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Philosophy Shorts

Philosophers on Sport

by Matt Qvortrup

‘More songs about Buildings and Food’ was the title of a 1978 album by the rock band Talking Heads, about all the things rock stars normally don’t sing about. Pop songs are usually about variations on the theme of love; a track like Van Morrison’s 1976 hit Cleaning Windows is the odd one out.

Philosophers, likewise, tend to have a narrow focus on epistemology, metaphysics and trifles like the meaning of life. But occasionally great minds stray from their turf and write about other matters, for example buildings (Martin Heidegger), food (Hobbes), tomato juice (Robert Nozick), and the weather (Lucretius and Aristotle). This series of Shorts is about these unfamiliar themes; about the things philosophers also write about.

We tend to think of philosophers as somewhat nerdy types, not the sort of folks who would indulge in vigorous exercise. Wrong!

One famous philosopher, whose real name was Aristocles, was very sporty. Indeed, he was a victorious contestant in the Isthmian Games, an athletics competition held by the Ancient Greeks. His sporting nickname was ‘Platon’, or in English, Plato, meaning ‘Broad Shoulders’, because he was a strong wrestler. He also had strong opinions on the subject, praising; “the legitimate manoeuvres of regular wrestling – extricating the neck and hands and sides from entanglement” (Plato, Laws, 281). However, Plato was not a fan of the showier type of wrestling: introducing ‘boxing devices’ was ‘absolutely useless’, and such antics, the former champion wrestler declared, “don’t merit the honour of being described.”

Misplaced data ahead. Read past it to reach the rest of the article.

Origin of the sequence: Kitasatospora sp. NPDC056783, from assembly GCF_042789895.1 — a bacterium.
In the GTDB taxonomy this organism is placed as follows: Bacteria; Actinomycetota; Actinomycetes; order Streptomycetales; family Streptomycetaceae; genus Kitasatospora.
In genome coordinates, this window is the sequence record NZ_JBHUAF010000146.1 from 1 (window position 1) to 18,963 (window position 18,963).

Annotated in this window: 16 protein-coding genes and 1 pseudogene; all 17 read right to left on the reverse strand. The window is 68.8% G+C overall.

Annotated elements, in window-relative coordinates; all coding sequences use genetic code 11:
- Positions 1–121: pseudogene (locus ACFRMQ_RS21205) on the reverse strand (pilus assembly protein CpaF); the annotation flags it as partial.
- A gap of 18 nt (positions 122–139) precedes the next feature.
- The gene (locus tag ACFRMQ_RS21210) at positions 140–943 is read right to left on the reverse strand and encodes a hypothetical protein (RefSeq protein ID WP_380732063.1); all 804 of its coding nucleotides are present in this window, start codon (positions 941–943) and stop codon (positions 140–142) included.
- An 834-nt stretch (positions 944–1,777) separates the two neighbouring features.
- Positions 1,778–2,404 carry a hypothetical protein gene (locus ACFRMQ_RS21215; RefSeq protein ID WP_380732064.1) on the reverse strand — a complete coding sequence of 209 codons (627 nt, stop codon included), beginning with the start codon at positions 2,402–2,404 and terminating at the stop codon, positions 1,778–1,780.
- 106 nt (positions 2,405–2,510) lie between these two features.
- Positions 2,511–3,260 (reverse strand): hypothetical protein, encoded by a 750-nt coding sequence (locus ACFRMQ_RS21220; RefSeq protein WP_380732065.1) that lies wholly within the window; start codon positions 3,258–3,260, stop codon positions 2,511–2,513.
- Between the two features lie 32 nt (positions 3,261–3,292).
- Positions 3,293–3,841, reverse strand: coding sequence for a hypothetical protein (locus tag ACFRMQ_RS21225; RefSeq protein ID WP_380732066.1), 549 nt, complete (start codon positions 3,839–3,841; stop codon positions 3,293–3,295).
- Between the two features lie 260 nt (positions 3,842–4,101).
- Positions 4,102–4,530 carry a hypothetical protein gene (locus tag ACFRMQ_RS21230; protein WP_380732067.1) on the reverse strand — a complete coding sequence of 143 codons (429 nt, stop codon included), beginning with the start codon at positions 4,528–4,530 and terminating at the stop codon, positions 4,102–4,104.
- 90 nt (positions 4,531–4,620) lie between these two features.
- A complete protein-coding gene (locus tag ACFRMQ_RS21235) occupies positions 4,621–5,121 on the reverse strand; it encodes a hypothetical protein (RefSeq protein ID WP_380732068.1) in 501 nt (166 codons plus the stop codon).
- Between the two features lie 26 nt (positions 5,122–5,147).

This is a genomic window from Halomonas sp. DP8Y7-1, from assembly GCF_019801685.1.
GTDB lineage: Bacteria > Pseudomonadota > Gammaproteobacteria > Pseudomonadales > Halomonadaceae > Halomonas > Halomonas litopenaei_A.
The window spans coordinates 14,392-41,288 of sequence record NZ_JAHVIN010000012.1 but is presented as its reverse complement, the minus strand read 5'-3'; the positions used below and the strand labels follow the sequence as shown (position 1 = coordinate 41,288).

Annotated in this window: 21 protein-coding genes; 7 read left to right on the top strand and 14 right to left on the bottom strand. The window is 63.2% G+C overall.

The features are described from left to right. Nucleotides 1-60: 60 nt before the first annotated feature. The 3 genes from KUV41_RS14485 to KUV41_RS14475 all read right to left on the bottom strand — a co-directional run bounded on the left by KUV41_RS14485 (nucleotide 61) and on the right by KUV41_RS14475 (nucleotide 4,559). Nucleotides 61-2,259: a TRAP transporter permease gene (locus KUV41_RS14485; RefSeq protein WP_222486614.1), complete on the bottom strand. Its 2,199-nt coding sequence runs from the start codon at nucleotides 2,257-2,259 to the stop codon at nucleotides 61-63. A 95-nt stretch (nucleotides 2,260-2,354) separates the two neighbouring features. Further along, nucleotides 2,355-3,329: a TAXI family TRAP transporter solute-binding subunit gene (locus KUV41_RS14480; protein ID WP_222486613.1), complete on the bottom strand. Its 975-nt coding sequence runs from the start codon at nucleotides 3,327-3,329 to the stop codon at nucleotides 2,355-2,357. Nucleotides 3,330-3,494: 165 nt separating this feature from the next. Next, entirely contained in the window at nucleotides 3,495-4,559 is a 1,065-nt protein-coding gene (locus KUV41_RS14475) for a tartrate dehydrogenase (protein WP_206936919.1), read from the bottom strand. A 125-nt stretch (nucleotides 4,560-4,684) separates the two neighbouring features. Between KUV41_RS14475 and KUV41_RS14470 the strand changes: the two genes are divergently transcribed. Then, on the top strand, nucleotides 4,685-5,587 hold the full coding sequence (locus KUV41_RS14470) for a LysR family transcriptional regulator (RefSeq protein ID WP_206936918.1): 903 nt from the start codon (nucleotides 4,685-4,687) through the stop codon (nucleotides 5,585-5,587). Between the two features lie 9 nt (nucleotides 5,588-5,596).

Most other philosophers, if they touched the subject at all, merely wrote about sport. Aristotle, in a treatise that sadly is lost, wrote about Olympic winners. René Descartes wrote a treatise on the art of fencing. And G.W.F. Hegel agreed that sport serves a social purpose, “wrestling and boxing, and… throwing the discus or javelin… express and form part of the enjoyment of social exhilaration” (Philosophy of History, p.260). But John Rawls (1921-2002) played college football for Princeton.

This foremost of American political philosophers is famous for his book A Theory of Justice (1971), which introduced the idea that the just society would be one we would choose under a ‘veil of ignorance’ where we do not know if we are rich or poor, or anything else about our identity and status in the society whose rules we are helping to pick. He thought that under such conditions it would be rational to choose a society founded on equality of opportunity. In Rawls’ view, only one sport fully lived up to this ideal: baseball. This “game does not give unusual preference or advantage to special physical types, e.g., to tall men as in basketball. All sorts of abilities can find a place somewhere, the tall and the short etc. can enjoy the game together in different positions” (Letter to Owen Fiss, April 18, 1981).

So Rawls did not favour basketball, as it unfairly favoured tall men. Perhaps there was a reason why he singled out that sport for censure: his department neighbour and intellectual rival, the neoliberal philosopher Robert Nozick, had used the example of the famous basketball player Wilt Chamberlain to justify income inequality (Anarchy, State; and Utopia, p.18, 1974).

© Prof. Matt Qvortrup 2022

Matt Qvortrup is Professor of Political Science at Coventry University.

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